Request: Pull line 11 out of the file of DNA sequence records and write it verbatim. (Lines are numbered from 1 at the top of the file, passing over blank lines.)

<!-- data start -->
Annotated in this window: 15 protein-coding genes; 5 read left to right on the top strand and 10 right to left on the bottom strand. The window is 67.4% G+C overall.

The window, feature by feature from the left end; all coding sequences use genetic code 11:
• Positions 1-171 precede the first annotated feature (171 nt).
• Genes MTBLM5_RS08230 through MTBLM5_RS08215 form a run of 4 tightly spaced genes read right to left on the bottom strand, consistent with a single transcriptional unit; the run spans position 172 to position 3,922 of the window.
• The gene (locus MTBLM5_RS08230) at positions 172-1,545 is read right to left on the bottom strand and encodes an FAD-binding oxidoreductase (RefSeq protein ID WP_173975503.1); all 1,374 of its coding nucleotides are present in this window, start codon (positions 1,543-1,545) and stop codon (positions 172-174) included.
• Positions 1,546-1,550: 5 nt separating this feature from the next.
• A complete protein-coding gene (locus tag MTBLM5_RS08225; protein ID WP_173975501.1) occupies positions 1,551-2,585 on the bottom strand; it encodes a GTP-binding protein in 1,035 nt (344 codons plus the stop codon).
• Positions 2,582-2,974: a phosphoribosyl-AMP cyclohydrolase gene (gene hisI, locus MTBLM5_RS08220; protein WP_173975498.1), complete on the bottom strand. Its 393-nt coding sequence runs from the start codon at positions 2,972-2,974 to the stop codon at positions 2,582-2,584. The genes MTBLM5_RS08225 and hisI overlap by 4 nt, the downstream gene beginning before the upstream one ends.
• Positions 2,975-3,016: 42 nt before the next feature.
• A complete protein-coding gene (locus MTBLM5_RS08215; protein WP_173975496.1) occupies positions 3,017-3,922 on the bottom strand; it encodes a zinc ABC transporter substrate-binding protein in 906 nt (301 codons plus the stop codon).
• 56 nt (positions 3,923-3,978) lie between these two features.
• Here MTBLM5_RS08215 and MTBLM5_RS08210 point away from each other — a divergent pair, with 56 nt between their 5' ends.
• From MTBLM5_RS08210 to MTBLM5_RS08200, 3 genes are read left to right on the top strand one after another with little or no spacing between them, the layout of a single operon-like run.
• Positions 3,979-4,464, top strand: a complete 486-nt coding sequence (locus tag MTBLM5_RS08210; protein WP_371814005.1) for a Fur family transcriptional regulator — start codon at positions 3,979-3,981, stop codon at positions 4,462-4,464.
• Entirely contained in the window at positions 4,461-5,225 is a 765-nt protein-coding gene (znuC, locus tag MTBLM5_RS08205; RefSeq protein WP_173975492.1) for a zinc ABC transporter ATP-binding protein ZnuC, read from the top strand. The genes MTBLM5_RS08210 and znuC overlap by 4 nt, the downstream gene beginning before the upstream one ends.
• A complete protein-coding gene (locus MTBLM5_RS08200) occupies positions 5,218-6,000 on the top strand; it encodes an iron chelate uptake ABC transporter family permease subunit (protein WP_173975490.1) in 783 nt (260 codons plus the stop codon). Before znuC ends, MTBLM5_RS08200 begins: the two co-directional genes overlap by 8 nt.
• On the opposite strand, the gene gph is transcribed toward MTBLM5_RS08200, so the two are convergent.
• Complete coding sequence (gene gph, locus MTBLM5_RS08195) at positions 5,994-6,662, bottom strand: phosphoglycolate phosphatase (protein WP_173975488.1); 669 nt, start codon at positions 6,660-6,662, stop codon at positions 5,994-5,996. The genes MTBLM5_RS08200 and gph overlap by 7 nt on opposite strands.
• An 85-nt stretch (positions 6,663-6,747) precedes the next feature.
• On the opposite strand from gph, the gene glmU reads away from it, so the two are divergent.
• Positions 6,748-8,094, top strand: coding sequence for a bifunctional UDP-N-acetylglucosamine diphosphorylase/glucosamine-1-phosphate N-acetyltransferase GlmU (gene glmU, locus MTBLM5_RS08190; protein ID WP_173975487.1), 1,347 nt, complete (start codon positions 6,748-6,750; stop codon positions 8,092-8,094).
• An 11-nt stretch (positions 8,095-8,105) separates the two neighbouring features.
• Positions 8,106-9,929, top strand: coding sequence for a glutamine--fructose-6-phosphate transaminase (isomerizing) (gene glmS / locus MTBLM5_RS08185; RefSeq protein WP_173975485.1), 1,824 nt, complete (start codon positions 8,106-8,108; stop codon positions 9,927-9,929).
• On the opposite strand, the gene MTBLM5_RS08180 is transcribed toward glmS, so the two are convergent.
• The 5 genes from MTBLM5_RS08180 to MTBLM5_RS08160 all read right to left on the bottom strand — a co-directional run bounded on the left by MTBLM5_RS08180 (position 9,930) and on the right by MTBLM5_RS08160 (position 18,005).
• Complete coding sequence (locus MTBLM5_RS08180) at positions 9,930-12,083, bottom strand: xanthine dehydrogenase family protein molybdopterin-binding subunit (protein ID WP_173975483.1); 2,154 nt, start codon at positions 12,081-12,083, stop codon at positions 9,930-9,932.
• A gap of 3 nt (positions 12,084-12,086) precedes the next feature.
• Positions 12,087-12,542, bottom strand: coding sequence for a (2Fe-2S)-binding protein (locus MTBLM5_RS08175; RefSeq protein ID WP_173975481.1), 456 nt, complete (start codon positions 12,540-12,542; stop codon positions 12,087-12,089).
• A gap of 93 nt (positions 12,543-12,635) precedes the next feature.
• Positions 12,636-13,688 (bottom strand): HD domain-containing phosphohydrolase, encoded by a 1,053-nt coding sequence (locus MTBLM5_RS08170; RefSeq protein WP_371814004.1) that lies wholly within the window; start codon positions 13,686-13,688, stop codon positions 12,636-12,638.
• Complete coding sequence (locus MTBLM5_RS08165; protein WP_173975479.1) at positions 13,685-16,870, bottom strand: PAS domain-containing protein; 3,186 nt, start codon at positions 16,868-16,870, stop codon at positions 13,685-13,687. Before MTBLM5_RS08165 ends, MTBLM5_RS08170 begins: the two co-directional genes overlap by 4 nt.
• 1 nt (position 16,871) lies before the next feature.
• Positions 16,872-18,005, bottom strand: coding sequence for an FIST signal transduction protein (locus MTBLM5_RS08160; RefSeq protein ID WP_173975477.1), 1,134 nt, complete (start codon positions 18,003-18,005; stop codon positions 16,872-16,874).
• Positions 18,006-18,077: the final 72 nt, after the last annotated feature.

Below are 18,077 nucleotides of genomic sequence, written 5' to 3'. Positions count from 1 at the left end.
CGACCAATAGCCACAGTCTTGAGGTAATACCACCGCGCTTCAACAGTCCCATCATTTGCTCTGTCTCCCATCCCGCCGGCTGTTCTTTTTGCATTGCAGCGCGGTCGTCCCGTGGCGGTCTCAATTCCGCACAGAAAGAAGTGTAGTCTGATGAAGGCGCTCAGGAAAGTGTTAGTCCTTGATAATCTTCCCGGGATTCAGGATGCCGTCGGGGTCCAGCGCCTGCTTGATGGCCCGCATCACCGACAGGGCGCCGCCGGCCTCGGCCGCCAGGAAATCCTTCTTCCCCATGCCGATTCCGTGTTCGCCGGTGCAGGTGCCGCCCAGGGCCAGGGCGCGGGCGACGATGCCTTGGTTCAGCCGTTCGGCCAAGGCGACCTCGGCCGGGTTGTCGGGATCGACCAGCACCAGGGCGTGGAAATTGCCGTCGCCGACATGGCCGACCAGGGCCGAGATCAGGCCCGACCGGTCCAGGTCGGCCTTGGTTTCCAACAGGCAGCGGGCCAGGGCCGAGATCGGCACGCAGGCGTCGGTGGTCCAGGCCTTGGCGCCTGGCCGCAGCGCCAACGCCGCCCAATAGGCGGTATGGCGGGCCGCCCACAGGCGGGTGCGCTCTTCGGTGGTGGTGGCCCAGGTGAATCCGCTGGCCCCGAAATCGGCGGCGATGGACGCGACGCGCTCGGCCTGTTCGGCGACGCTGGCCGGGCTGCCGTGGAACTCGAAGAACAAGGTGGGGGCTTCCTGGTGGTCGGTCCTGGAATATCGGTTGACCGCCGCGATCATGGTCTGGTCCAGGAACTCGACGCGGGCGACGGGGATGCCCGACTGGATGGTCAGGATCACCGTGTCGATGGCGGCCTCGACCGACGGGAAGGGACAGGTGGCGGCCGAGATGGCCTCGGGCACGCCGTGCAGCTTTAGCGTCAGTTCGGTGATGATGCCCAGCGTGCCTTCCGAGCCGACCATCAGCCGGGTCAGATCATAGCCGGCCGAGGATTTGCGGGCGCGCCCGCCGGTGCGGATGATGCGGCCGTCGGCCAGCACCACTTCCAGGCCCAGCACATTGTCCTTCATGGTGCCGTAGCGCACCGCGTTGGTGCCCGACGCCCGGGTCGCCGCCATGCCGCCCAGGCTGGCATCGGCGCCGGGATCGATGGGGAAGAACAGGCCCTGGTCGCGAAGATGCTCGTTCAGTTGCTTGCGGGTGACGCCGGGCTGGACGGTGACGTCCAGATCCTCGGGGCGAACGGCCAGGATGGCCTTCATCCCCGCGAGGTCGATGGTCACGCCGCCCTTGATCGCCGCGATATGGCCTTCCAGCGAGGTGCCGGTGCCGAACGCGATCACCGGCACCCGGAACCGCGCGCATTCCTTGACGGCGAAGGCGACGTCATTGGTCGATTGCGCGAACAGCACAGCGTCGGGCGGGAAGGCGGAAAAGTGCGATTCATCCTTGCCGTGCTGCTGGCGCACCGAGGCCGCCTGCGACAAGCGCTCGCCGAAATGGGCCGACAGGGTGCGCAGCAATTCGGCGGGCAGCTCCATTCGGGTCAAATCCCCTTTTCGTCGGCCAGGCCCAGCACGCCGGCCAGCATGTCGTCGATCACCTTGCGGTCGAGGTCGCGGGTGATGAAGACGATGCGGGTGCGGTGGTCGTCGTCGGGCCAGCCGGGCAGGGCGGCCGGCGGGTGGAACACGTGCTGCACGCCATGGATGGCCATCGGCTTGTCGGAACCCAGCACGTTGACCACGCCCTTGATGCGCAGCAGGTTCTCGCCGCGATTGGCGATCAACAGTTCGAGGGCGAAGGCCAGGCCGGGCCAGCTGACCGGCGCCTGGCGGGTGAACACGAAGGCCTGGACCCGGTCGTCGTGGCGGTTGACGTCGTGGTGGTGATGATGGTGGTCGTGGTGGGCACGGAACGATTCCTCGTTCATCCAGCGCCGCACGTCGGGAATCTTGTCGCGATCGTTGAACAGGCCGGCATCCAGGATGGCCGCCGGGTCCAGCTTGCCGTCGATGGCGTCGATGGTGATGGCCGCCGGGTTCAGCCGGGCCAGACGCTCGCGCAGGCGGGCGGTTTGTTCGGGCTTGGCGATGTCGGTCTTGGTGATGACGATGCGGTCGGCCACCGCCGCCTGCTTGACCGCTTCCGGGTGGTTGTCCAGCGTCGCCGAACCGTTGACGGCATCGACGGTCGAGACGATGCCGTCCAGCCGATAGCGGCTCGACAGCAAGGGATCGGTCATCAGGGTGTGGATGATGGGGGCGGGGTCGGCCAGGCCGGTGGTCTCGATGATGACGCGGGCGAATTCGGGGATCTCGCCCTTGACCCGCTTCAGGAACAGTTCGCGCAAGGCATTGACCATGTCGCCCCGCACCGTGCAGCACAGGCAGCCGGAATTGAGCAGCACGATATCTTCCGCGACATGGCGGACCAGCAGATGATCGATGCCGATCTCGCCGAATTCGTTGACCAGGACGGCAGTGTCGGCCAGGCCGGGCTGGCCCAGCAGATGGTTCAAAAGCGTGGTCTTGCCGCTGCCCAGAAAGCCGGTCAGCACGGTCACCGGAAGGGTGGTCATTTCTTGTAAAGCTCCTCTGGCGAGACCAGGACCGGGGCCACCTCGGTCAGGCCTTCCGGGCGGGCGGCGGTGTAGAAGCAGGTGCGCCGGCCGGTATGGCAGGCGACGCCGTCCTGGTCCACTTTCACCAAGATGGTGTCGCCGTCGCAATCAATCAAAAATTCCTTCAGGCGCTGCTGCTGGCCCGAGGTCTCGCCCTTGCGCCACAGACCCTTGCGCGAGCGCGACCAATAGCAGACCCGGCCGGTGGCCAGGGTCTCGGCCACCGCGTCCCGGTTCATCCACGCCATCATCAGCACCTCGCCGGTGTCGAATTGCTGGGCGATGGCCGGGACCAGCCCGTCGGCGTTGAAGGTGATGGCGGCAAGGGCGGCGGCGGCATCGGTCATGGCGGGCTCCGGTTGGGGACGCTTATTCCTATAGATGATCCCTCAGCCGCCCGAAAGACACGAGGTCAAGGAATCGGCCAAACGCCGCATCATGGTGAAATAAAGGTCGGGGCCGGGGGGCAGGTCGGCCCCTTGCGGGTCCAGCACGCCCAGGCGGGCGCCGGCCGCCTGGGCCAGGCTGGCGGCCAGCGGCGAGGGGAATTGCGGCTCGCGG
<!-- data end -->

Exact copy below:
• 56 nt (positions 3,923-3,978) lie between these two features.